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  • I am in search of another planet in the universe where life exists.

  • I can't see this planet with my naked eyes

  • or even with the most powerful telescopes

  • we currently possess.

  • But I know that it's there.

  • And understanding contradictions that occur in nature

  • will help us find it.

  • On our planet,

  • where there's water, there's life.

  • So we look for planets that orbit at just the right distance

  • from their stars.

  • At this distance,

  • shown in blue on this diagram for stars of different temperatures,

  • planets could be warm enough for water to flow on their surfaces

  • as lakes and oceans

  • where life might reside.

  • Some astronomers focus their time and energy on finding planets

  • at these distances from their stars.

  • What I do picks up where their job ends.

  • I model the possible climates of exoplanets.

  • And here's why that's important:

  • there are many factors besides distance from its star

  • that control whether a planet can support life.

  • Take the planet Venus.

  • It's named after the Roman goddess of love and beauty,

  • because of its benign, ethereal appearance in the sky.

  • But spacecraft measurements revealed a different story.

  • The surface temperature is close to 900 degrees Fahrenheit,

  • 500 Celsius.

  • That's hot enough to melt lead.

  • Its thick atmosphere, not its distance from the sun, is the reason.

  • It causes a greenhouse effect on steroids,

  • trapping heat from the sun and scorching the planet's surface.

  • The reality totally contradicted initial perceptions of this planet.

  • From these lessons from our own solar system,

  • we've learned that a planet's atmosphere

  • is crucial to its climate and potential to host life.

  • We don't know what the atmospheres of these planets are like

  • because the planets are so small and dim compared to their stars

  • and so far away from us.

  • For example, one of the closest planets that could support surface water --

  • it's called Gliese 667 Cc --

  • such a glamorous name, right, nice phone number for a name --

  • it's 23 light years away.

  • So that's more than 100 trillion miles.

  • Trying to measure the atmospheric composition

  • of an exoplanet passing in front of its host star is hard.

  • It's like trying to see a fruit fly

  • passing in front of a car's headlight.

  • OK, now imagine that car is 100 trillion miles away,

  • and you want to know the precise color of that fly.

  • So I use computer models

  • to calculate the kind of atmosphere a planet would need

  • to have a suitable climate for water and life.

  • Here's an artist's concept of the planet Kepler-62f,

  • with the Earth for reference.

  • It's 1,200 light years away,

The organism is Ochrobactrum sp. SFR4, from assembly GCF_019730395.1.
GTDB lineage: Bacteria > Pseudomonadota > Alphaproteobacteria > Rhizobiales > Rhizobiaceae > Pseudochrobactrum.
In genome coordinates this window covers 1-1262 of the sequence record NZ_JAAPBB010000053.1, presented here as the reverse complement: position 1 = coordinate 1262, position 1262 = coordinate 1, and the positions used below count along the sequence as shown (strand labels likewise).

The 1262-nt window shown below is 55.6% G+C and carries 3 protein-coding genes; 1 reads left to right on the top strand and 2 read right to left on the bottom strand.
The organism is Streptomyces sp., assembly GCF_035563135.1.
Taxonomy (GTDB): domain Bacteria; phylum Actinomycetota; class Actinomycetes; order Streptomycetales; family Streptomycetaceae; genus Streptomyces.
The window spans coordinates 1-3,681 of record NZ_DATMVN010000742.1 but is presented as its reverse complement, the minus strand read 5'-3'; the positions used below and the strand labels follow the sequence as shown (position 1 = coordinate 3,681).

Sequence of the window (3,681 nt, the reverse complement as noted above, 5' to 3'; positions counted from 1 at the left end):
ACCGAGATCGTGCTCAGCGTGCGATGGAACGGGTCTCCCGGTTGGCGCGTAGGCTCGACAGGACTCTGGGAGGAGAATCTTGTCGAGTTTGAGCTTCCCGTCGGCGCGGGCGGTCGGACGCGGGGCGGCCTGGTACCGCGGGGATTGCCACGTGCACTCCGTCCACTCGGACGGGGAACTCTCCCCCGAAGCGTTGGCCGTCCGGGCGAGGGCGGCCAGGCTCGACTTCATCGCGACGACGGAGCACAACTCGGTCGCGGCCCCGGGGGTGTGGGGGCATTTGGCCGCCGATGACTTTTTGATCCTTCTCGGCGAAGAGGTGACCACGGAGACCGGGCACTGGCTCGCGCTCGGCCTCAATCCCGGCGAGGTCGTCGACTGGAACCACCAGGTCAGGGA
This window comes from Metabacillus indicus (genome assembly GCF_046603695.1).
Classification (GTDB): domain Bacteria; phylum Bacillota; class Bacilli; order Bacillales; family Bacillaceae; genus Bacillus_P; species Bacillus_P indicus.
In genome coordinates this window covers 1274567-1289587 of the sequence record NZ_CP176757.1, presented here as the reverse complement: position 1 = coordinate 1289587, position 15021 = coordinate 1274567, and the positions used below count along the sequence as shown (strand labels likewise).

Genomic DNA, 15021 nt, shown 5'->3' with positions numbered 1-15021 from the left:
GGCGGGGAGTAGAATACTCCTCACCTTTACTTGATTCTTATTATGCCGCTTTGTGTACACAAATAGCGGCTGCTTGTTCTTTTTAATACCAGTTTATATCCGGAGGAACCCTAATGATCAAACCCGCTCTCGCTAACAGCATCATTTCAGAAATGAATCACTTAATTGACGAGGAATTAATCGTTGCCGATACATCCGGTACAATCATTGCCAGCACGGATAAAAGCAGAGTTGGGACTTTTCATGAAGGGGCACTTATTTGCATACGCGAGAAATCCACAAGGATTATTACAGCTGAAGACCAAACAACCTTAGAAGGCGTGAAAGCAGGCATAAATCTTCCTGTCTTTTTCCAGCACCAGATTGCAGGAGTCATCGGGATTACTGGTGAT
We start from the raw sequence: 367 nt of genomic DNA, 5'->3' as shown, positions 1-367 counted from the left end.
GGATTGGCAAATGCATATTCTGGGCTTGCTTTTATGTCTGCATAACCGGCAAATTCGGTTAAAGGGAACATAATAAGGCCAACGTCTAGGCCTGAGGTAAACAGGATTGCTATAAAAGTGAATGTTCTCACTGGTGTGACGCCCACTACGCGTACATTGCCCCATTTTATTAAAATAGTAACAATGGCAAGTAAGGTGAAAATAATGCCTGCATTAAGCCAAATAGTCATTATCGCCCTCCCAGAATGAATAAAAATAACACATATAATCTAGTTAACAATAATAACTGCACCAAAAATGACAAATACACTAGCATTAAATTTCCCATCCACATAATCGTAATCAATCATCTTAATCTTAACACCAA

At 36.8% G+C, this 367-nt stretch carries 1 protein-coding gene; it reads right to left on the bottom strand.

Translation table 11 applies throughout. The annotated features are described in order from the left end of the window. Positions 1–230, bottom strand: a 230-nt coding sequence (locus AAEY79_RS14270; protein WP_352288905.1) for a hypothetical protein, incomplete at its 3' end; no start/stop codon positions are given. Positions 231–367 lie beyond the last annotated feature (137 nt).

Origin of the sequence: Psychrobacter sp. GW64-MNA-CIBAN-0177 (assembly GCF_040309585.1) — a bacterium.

• and just 40 percent larger than Earth.

  • Our NSF-funded work found that it could be warm enough for open water

  • from many types of atmospheres and orientations of its orbit.

  • So I'd like future telescopes to follow up on this planet

  • to look for signs of life.

  • Ice on a planet's surface is also important for climate.

  • Ice absorbs longer, redder wavelengths of light,

  • and reflects shorter, bluer light.

  • That's why the iceberg in this photo looks so blue.

  • The redder light from the sun is absorbed on its way through the ice.

  • Only the blue light makes it all the way to the bottom.

  • Then it gets reflected back to up to our eyes

  • and we see blue ice.

  • My models show that planets orbiting cooler stars

  • could actually be warmer than planets orbiting hotter stars.

  • There's another contradiction --

  • that ice absorbs the longer wavelength light from cooler stars,

  • and that light, that energy, heats the ice.

  • Using climate models to explore

  • how these contradictions can affect planetary climate

  • is vital to the search for life elsewhere.

  • And it's no surprise that this is my specialty.

  • I'm an African-American female astronomer

  • and a classically trained actor

  • who loves to wear makeup and read fashion magazines,

  • so I am uniquely positioned to appreciate contradictions in nature --

  • (Laughter)

  • (Applause)

  • ... and how they can inform our search for the next planet where life exists.

  • My organization, Rising Stargirls,

  • teaches astronomy to middle-school girls of color,

  • using theater, writing and visual art.

  • That's another contradiction -- science and art don't often go together,

  • but interweaving them can help these girls bring their whole selves

  • to what they learn,

  • and maybe one day join the ranks of astronomers

  • who are full of contradictions,

  • and use their backgrounds to discover, once and for all,

  • that we are truly not alone in the universe.

  • Thank you.

  • (Applause)

I am in search of another planet in the universe where life exists.

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    Zenn posted on 2017/01/20
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